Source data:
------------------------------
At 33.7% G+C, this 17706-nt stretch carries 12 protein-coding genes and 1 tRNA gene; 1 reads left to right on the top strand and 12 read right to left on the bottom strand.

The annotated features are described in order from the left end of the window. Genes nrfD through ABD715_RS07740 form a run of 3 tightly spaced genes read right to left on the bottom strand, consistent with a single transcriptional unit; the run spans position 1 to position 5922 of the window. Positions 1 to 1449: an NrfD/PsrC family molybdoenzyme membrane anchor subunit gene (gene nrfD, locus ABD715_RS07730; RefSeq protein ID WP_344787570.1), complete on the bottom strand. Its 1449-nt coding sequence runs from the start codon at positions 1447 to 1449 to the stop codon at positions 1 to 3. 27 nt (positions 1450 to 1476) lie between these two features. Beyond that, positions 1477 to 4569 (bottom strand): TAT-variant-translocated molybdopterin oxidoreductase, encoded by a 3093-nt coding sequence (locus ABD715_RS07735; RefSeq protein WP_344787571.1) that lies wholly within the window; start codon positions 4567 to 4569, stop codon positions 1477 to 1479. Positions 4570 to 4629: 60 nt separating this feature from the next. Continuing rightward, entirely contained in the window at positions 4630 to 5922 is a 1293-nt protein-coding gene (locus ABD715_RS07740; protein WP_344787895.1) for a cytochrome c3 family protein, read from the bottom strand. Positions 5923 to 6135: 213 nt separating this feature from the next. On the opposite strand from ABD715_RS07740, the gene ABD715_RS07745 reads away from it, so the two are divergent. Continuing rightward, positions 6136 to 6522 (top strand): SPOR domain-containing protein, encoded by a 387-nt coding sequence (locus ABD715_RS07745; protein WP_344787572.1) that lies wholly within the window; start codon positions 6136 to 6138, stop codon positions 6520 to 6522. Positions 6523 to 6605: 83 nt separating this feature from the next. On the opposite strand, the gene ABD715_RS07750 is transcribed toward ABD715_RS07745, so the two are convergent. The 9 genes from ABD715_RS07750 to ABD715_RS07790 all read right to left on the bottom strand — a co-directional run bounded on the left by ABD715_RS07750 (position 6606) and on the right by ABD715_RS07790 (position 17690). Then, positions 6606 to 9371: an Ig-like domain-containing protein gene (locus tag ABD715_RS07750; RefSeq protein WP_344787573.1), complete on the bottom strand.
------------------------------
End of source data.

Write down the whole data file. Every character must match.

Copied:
At 33.7% G+C, this 17706-nt stretch carries 12 protein-coding genes and 1 tRNA gene; 1 reads left to right on the top strand and 12 read right to left on the bottom strand.

The annotated features are described in order from the left end of the window. Genes nrfD through ABD715_RS07740 form a run of 3 tightly spaced genes read right to left on the bottom strand, consistent with a single transcriptional unit; the run spans position 1 to position 5922 of the window. Positions 1 to 1449: an NrfD/PsrC family molybdoenzyme membrane anchor subunit gene (gene nrfD, locus ABD715_RS07730; RefSeq protein ID WP_344787570.1), complete on the bottom strand. Its 1449-nt coding sequence runs from the start codon at positions 1447 to 1449 to the stop codon at positions 1 to 3. 27 nt (positions 1450 to 1476) lie between these two features. Beyond that, positions 1477 to 4569 (bottom strand): TAT-variant-translocated molybdopterin oxidoreductase, encoded by a 3093-nt coding sequence (locus ABD715_RS07735; RefSeq protein WP_344787571.1) that lies wholly within the window; start codon positions 4567 to 4569, stop codon positions 1477 to 1479. Positions 4570 to 4629: 60 nt separating this feature from the next. Continuing rightward, entirely contained in the window at positions 4630 to 5922 is a 1293-nt protein-coding gene (locus ABD715_RS07740; protein WP_344787895.1) for a cytochrome c3 family protein, read from the bottom strand. Positions 5923 to 6135: 213 nt separating this feature from the next. On the opposite strand from ABD715_RS07740, the gene ABD715_RS07745 reads away from it, so the two are divergent. Continuing rightward, positions 6136 to 6522 (top strand): SPOR domain-containing protein, encoded by a 387-nt coding sequence (locus ABD715_RS07745; protein WP_344787572.1) that lies wholly within the window; start codon positions 6136 to 6138, stop codon positions 6520 to 6522. Positions 6523 to 6605: 83 nt separating this feature from the next. On the opposite strand, the gene ABD715_RS07750 is transcribed toward ABD715_RS07745, so the two are convergent. The 9 genes from ABD715_RS07750 to ABD715_RS07790 all read right to left on the bottom strand — a co-directional run bounded on the left by ABD715_RS07750 (position 6606) and on the right by ABD715_RS07790 (position 17690). Then, positions 6606 to 9371: an Ig-like domain-containing protein gene (locus tag ABD715_RS07750; RefSeq protein WP_344787573.1), complete on the bottom strand.